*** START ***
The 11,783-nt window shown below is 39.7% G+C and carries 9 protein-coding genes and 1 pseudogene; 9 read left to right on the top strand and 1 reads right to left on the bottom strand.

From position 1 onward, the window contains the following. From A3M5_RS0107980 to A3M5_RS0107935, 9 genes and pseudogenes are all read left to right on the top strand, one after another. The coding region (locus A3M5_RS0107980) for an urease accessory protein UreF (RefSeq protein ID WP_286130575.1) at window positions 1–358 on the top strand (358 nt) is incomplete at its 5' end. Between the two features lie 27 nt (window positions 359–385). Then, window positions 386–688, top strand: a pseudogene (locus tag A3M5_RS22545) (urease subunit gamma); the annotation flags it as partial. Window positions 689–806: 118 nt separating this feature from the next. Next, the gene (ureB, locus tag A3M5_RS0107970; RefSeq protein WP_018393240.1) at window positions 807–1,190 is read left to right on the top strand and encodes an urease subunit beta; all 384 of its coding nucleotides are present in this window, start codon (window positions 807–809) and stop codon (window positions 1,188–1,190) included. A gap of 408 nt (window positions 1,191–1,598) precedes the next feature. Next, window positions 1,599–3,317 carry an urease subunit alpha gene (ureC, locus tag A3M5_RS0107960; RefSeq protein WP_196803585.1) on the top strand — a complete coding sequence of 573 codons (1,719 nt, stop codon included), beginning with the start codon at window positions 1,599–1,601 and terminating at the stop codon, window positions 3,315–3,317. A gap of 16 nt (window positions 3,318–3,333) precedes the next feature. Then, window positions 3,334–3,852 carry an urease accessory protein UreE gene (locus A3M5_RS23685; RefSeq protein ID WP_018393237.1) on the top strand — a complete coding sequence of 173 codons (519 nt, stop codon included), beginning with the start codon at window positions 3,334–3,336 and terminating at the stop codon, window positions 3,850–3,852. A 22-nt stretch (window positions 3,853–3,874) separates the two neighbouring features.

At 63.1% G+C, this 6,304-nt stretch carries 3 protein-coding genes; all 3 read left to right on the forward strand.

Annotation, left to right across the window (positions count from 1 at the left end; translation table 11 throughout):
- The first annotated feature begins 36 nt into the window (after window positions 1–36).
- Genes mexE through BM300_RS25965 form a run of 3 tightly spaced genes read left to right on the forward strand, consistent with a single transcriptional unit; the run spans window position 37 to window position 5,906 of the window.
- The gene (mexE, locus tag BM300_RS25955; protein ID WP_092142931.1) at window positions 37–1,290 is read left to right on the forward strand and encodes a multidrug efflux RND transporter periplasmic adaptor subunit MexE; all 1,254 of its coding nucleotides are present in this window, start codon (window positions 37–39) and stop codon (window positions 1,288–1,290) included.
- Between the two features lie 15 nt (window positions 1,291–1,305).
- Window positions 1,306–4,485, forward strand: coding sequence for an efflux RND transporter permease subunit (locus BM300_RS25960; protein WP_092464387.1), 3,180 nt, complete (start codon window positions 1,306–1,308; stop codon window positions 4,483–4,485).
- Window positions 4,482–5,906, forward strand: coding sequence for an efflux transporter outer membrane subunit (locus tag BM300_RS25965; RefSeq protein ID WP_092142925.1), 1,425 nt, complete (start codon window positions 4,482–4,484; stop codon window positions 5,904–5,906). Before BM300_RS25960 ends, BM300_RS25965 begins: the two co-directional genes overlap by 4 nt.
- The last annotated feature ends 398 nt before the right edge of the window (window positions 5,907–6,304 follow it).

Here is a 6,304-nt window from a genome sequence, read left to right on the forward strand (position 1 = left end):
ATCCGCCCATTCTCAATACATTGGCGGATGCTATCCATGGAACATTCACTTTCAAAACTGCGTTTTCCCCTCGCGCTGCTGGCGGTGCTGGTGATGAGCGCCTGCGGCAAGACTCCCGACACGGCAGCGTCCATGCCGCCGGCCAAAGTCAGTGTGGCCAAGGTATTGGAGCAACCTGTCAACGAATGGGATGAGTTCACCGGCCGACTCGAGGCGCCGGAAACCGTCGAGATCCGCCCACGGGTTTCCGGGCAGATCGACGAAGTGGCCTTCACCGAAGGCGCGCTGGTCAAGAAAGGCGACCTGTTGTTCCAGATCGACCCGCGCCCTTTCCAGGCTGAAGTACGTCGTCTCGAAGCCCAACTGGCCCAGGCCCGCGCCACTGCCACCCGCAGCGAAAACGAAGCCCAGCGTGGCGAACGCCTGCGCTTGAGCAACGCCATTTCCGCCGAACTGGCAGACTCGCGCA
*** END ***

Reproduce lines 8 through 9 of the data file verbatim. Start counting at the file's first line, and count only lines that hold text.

- Between the two features lie 15 nt (window positions 1,291–1,305).
- Window positions 1,306–4,485, forward strand: coding sequence for an efflux RND transporter permease subunit (locus BM300_RS25960; protein WP_092464387.1), 3,180 nt, complete (start codon window positions 1,306–1,308; stop codon window positions 4,483–4,485).